In the year 2020, I filed for tax amend for 2017 for extra taxes that were paid in that year. While filing the tax amend, I accidentally put the amount due in Line 22 (i.e. Overpayment Received as Refund) as well as in Line 23 (Overpayment Applied to Estimated Tax).
Now, in May 2021 - IRS sent me two checks one for Overpayment Received as Refund (that includes interest amount) and one for Overpayment Applied to Estimated Tax for 2020 (that doesn't include interest).
Now, I'm confused so as to which check I should deposit and which one I should ignore. And, also do I need to notify IRS about this? It seems like if I deposit the check that includes interest rate (obviously a higher amount for me) then I've to show the interest as income for next year tax.
Interesting ... you cannot apply a 2017 refund to the 2020 return so they returned it to you. You can certainly cash that one.
Now the 2020 return ... did you add the 2017 refund to the payments section ? If you did that was incorrect. Review your return carefully ... what did you do ? Is the refund they sent (with interest) what you should have gotten ? If not did you get the IRS notice of explanation yet ?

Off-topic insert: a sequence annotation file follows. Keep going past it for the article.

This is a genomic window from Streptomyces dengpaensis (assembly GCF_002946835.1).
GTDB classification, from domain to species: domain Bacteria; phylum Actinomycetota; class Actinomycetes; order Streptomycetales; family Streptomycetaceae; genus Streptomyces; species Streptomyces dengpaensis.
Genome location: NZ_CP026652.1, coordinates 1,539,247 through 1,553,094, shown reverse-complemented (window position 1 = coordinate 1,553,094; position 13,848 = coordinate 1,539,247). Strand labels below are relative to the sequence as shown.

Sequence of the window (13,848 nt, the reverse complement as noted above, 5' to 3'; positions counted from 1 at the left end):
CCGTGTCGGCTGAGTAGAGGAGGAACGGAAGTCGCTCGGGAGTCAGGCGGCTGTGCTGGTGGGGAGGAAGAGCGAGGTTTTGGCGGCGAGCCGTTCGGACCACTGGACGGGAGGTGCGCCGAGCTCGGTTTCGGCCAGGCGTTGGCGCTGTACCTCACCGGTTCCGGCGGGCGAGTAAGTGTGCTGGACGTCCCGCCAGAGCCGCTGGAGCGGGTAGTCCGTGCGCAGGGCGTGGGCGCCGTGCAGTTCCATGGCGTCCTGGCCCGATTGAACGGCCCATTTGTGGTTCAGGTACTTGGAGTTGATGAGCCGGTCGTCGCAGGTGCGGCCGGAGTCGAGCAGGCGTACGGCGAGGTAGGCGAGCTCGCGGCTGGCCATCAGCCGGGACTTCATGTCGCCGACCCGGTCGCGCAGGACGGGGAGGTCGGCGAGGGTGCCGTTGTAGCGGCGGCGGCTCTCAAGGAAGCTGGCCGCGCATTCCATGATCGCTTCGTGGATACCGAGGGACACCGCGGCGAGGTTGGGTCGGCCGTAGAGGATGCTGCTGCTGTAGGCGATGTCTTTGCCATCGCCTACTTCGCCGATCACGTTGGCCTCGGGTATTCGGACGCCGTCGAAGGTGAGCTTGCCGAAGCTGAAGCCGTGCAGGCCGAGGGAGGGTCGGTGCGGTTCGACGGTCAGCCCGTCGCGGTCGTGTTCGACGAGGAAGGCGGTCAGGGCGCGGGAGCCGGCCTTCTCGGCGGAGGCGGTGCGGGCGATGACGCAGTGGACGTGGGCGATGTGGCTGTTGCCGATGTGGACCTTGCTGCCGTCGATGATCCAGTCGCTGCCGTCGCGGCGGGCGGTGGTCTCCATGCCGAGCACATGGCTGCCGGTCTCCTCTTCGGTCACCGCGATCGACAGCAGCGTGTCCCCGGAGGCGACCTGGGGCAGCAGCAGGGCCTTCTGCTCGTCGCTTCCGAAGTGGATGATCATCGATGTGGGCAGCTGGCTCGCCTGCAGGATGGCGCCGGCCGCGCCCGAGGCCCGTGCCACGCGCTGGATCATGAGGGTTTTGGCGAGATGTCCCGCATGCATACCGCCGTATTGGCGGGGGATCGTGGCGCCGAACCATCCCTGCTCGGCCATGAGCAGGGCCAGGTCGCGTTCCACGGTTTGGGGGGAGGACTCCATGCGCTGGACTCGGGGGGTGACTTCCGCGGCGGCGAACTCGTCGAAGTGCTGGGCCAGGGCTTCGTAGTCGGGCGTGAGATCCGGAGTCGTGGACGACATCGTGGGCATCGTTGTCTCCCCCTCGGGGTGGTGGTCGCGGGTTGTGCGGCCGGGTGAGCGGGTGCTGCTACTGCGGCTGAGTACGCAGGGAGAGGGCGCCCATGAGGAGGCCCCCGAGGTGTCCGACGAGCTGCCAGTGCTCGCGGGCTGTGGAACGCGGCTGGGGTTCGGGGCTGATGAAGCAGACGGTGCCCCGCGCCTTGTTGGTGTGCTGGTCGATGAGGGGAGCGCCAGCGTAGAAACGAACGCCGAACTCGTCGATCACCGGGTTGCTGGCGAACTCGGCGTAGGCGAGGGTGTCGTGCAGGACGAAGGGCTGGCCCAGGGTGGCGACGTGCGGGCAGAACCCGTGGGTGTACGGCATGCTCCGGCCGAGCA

Deposit both. the 2017 overpayment can only have been applied to 2018 not 2020. thus if you claimed the overpayment on your 2020 return the IRS will remove it. thus your refund/balance sue will change.
Thanks for reply.
I did not add 2017 refund to 2020 payments section. I didn't get any explanation. The two checks came in different mail.
It seems like I should just deposit the 2017 refund check?
I'm hesitant to deposit both the checks as then I'll owe to IRS. It seems like since it is not allowed to apply 2017 return to 2020 (and I did not apply that towards payment) so I should just ignore the 2020 check and deposit only the 2017 refund (with interest) check. Do I need to notify or return the other check to IRS? There was some note that if you do not agree with this adjustment then notify to IRS.
If the amount on line 21 is the sum of the amounts you put on lines 22 and 23 your amendment is valid and the IRS did the right thing.
It's unlikely the IRS would accept your 1040-X if that was not the case and pay you twice.